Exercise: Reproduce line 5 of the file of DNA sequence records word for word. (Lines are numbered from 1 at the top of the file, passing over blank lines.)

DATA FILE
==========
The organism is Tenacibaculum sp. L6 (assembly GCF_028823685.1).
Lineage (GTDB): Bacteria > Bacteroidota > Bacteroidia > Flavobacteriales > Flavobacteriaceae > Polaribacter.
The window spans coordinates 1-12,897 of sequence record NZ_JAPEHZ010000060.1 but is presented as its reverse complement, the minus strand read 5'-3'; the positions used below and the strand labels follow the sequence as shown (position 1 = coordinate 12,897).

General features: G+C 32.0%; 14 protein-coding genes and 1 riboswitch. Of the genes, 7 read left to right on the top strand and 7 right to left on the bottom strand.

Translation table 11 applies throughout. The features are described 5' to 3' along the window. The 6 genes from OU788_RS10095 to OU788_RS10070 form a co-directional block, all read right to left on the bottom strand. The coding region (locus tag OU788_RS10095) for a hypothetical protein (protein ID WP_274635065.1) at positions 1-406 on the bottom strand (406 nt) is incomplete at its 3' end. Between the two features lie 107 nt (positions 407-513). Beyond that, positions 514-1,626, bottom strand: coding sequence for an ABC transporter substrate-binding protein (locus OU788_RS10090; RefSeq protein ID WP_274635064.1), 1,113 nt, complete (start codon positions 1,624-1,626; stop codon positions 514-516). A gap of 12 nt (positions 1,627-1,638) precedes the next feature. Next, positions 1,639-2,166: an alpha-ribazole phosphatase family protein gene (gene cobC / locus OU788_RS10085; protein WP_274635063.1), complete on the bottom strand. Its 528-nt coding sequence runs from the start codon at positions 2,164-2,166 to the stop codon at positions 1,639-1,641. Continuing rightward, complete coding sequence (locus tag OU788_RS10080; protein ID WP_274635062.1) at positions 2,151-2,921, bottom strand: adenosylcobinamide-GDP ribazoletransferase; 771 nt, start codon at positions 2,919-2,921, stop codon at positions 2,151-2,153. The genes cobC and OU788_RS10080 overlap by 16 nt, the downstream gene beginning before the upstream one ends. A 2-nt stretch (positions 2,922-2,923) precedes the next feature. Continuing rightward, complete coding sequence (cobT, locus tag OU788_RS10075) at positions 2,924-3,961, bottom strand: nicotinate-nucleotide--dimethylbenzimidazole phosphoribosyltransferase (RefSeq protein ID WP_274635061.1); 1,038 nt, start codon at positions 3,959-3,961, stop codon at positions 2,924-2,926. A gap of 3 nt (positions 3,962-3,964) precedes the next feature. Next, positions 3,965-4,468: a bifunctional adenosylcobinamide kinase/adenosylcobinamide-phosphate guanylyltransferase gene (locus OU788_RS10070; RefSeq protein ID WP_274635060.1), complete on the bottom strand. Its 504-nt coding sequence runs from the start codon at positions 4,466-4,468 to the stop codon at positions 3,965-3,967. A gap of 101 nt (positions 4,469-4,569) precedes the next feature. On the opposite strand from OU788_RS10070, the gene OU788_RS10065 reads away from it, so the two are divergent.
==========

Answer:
Translation table 11 applies throughout. The features are described 5' to 3' along the window. The 6 genes from OU788_RS10095 to OU788_RS10070 form a co-directional block, all read right to left on the bottom strand. The coding region (locus tag OU788_RS10095) for a hypothetical protein (protein ID WP_274635065.1) at positions 1-406 on the bottom strand (406 nt) is incomplete at its 3' end. Between the two features lie 107 nt (positions 407-513). Beyond that, positions 514-1,626, bottom strand: coding sequence for an ABC transporter substrate-binding protein (locus OU788_RS10090; RefSeq protein ID WP_274635064.1), 1,113 nt, complete (start codon positions 1,624-1,626; stop codon positions 514-516). A gap of 12 nt (positions 1,627-1,638) precedes the next feature. Next, positions 1,639-2,166: an alpha-ribazole phosphatase family protein gene (gene cobC / locus OU788_RS10085; protein WP_274635063.1), complete on the bottom strand. Its 528-nt coding sequence runs from the start codon at positions 2,164-2,166 to the stop codon at positions 1,639-1,641. Continuing rightward, complete coding sequence (locus tag OU788_RS10080; protein ID WP_274635062.1) at positions 2,151-2,921, bottom strand: adenosylcobinamide-GDP ribazoletransferase; 771 nt, start codon at positions 2,919-2,921, stop codon at positions 2,151-2,153. The genes cobC and OU788_RS10080 overlap by 16 nt, the downstream gene beginning before the upstream one ends. A 2-nt stretch (positions 2,922-2,923) precedes the next feature. Continuing rightward, complete coding sequence (cobT, locus tag OU788_RS10075) at positions 2,924-3,961, bottom strand: nicotinate-nucleotide--dimethylbenzimidazole phosphoribosyltransferase (RefSeq protein ID WP_274635061.1); 1,038 nt, start codon at positions 3,959-3,961, stop codon at positions 2,924-2,926. A gap of 3 nt (positions 3,962-3,964) precedes the next feature. Next, positions 3,965-4,468: a bifunctional adenosylcobinamide kinase/adenosylcobinamide-phosphate guanylyltransferase gene (locus OU788_RS10070; RefSeq protein ID WP_274635060.1), complete on the bottom strand. Its 504-nt coding sequence runs from the start codon at positions 4,466-4,468 to the stop codon at positions 3,965-3,967. A gap of 101 nt (positions 4,469-4,569) precedes the next feature. On the opposite strand from OU788_RS10070, the gene OU788_RS10065 reads away from it, so the two are divergent.